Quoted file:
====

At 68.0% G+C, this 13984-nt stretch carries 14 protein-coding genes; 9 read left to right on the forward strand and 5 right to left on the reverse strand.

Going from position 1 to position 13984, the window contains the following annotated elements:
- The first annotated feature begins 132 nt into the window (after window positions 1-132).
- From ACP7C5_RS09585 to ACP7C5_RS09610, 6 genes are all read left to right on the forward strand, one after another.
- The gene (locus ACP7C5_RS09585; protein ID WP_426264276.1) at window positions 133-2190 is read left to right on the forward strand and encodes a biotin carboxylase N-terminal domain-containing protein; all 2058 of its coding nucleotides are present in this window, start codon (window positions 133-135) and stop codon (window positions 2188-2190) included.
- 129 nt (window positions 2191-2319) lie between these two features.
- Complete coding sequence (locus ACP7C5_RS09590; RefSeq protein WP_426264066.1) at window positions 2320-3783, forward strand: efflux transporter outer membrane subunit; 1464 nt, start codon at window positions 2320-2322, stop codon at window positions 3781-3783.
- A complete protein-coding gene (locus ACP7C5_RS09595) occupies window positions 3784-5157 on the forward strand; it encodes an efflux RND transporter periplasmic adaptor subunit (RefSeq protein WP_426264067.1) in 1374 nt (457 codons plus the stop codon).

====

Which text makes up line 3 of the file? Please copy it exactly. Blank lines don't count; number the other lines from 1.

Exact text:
- The first annotated feature begins 132 nt into the window (after window positions 1-132).